Murder, She Wrote

Murder defendant Clara Harris, left, sits with her attorney George Parnham as the court reporter reads back testimony to the jury Wednesday, Feb. 12, 2003, in Houston. Harris is accused of running down her husband with her car after catching him with another woman. CBS/AP

Attorney Andrew Cohen analyzes legal issues for CBS News and CBSNews.com.


If there is a shred of justice in the legal system in Texas, Clara Harris will be given the same life sentence that Andrea Yates received nearly one year ago. If the Mercedes Murderer gets a lighter sentence than Yates, the woman who drowned her five children in the bathtub of their home, Texas will be telling the world that someone who kills out of hate deserves more leniency than someone who kills out of love.

There is no doubt that Harris hated her husband, David, when she confronted him and his mistress last July in the parking lot of a hotel. There is no doubt that she had spent a great deal of time before the confrontation looking for David; looking to catch him in the act.

There is no doubt that Harris ran him over with her luxury car, again and again, in front of his daughter who was riding with Clara Harris in the front seat of her Mercedes. And there is no doubt that she then ran up to David as he lay dying, took one of his shattered teeth out of his mouth, and said: this is what you made me do. For these acts, a Houston jury rightfully rejected the defense's "accident" theory and convicted Harris of murder. It took jurors eight hours to reach their verdict.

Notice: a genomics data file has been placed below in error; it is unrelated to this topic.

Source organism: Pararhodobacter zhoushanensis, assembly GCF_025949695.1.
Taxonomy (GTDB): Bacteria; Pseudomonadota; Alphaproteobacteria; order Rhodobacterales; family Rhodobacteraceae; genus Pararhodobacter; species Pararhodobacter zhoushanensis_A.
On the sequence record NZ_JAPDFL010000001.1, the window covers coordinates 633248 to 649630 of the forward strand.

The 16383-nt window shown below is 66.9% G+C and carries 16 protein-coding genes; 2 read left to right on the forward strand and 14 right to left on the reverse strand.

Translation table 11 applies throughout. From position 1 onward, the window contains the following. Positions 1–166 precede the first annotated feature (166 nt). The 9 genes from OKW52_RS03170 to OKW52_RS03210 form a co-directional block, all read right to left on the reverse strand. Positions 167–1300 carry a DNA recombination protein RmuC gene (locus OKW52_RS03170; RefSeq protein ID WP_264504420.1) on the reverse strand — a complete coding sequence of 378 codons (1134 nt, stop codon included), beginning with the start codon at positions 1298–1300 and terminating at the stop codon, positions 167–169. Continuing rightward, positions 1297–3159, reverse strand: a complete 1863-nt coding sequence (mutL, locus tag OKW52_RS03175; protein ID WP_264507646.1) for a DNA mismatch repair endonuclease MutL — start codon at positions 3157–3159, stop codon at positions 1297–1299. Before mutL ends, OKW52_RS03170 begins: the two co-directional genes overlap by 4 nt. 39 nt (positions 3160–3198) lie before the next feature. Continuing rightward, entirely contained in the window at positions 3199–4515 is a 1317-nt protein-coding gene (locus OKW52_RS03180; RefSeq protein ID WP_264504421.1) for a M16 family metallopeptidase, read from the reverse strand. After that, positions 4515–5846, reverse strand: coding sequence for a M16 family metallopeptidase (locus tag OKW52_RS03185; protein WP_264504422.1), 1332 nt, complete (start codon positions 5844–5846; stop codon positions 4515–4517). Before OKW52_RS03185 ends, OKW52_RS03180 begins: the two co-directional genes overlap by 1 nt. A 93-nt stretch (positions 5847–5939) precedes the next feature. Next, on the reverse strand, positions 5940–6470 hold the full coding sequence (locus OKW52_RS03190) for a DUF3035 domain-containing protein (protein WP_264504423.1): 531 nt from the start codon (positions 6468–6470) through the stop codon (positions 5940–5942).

There also is no doubt that Yates loved her five children even after she killed them, one by one, in June 2001. There is no doubt that she was severely mentally ill at the time of the killings -- even the prosecutors' expert witnesses so testisfied. There is no doubt that Yates believed at the time that the only way she could protect her children from the Devil -- inside her, she believed -- was to send them to heaven as soon as possible.

After drowning her children, Yates didn't mock them or taunt them like Harris did to her husband. She tucked them into her bed. For these acts, a Houston jury coldly rejected the insanity defense and convicted Yates of murder. It took these jurors just four hours to reach their verdict.

Because it involved multiple killings and because Yates' victims were children, her case was a death penalty case. Because Harris merely killed an adult, and because she only ran over one man until he was dead, prosecutors did not seek the death penalty against her. Yates' jury showed a modicum of compassion by recommending a life sentence for her instead of the death penalty (although you easily could argue that Yates might be better off dead. If she ever regains her sanity, she surely will go mad again when she realizes what she did). Harris' jury now is considering how much sympathy she deserves.

Because it is not a death penalty case, Harris faces a maximum sentence of life in prison with possible parole after approximately 40 years. But the quirks of Texas law permit jurors, if they so choose, to give Harris as light a sentence as five years of probation if they believe she acted with "sudden passion" at the time of the killing.